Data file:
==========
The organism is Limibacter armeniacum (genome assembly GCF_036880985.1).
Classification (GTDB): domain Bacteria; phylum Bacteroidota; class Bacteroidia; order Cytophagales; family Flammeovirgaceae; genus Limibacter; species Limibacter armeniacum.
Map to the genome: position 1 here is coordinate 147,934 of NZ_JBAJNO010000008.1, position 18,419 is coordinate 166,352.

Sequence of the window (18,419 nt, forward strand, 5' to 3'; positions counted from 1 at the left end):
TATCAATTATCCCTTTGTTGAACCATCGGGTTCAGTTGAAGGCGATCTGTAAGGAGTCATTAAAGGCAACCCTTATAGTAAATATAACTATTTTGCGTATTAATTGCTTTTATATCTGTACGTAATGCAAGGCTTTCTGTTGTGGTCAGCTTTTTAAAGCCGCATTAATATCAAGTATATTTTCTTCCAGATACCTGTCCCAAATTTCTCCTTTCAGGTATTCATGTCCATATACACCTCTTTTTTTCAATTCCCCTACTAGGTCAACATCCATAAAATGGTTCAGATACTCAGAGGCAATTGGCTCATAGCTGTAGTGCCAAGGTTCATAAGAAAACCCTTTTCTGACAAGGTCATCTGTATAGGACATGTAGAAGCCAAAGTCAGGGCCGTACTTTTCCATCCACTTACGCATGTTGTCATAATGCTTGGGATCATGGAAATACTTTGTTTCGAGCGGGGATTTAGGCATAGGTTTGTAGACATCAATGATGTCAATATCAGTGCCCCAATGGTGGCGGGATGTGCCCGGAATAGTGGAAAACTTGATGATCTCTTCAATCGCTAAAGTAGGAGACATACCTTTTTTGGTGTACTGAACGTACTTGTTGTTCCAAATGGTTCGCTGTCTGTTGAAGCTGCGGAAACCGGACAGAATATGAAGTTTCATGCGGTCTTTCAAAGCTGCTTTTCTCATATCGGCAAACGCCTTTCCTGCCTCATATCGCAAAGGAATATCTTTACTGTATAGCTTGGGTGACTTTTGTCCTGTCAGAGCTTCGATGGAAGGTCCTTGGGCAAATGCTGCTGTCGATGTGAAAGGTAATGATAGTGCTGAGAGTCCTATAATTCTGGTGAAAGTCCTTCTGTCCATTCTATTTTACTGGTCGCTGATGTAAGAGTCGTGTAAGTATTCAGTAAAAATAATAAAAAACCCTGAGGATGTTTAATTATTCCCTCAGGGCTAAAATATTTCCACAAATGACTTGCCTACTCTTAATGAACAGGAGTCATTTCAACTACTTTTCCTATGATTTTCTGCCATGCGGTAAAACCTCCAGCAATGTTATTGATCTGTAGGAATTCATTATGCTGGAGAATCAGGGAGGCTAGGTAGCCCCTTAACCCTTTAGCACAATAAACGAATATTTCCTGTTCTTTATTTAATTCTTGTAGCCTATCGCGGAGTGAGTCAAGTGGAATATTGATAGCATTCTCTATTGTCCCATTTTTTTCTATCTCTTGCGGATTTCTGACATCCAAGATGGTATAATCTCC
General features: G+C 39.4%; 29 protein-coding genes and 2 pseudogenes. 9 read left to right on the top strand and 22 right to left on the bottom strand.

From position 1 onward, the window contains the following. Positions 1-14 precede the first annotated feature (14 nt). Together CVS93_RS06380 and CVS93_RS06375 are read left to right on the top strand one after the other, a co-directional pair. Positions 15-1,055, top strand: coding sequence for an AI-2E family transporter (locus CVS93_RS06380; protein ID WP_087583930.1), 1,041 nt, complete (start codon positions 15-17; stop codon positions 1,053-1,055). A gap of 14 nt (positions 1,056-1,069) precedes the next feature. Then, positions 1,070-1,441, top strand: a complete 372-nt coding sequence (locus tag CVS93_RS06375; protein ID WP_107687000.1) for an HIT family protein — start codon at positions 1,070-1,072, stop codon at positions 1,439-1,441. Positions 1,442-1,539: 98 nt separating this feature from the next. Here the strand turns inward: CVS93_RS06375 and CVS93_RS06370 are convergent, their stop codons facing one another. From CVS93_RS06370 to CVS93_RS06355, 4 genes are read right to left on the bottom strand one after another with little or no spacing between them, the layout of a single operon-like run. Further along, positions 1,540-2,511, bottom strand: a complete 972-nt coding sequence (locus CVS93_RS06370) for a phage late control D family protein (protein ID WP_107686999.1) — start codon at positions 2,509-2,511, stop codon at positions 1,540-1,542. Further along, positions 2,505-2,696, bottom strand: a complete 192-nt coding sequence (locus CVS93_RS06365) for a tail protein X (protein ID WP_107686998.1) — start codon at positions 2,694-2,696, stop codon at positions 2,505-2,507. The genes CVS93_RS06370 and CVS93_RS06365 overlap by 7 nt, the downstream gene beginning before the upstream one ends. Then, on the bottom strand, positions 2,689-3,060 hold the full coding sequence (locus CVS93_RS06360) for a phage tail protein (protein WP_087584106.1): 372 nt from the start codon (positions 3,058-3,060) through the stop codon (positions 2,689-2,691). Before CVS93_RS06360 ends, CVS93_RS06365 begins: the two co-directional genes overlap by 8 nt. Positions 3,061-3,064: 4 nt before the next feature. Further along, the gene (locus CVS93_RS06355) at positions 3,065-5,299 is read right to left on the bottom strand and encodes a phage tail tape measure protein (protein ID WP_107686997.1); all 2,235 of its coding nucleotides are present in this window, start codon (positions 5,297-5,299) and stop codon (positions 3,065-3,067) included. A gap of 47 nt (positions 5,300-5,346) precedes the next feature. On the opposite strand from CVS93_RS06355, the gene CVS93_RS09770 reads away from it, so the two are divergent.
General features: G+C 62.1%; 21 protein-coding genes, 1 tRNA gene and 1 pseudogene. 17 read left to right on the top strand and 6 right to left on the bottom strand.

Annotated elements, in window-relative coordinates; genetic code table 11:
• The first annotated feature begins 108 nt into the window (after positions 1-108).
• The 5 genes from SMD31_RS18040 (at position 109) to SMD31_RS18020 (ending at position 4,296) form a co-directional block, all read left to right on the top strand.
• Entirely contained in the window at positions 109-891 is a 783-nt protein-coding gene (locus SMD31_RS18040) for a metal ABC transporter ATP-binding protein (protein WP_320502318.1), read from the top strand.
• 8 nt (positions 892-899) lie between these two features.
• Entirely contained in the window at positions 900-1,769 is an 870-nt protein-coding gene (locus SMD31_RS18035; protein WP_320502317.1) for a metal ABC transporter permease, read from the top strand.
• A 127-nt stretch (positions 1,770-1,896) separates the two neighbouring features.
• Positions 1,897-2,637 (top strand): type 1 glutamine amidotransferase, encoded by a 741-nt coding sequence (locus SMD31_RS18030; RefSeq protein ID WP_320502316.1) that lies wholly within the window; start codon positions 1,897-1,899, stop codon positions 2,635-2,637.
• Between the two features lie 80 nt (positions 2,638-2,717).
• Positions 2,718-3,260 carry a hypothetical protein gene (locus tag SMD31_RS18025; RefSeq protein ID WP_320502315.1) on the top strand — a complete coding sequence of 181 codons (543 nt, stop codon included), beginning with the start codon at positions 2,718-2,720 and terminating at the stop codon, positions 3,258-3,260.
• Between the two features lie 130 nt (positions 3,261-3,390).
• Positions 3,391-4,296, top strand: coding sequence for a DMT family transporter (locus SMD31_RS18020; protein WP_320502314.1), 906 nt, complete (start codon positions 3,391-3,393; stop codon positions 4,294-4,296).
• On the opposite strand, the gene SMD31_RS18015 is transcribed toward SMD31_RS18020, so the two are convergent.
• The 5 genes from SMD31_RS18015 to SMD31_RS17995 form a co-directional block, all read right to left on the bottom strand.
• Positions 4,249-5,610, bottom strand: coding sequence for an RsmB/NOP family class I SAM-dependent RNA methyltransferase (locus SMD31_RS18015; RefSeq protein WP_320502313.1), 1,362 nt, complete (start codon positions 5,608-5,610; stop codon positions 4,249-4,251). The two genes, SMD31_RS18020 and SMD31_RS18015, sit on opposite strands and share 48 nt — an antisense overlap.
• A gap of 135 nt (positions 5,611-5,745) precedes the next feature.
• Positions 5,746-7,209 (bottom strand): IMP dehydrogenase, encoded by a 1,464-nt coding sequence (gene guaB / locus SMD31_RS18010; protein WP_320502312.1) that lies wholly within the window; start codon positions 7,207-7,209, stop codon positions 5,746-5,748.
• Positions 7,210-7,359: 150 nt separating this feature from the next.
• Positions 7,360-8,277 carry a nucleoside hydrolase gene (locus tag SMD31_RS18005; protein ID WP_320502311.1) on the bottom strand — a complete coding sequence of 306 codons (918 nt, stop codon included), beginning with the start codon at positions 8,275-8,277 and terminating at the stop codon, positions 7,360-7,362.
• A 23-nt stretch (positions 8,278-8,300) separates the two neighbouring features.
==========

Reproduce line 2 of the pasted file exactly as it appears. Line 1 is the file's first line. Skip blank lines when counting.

Classification (GTDB): domain Bacteria; phylum Bacteroidota; class Bacteroidia; order Cytophagales; family Flammeovirgaceae; genus Limibacter; species Limibacter armeniacum.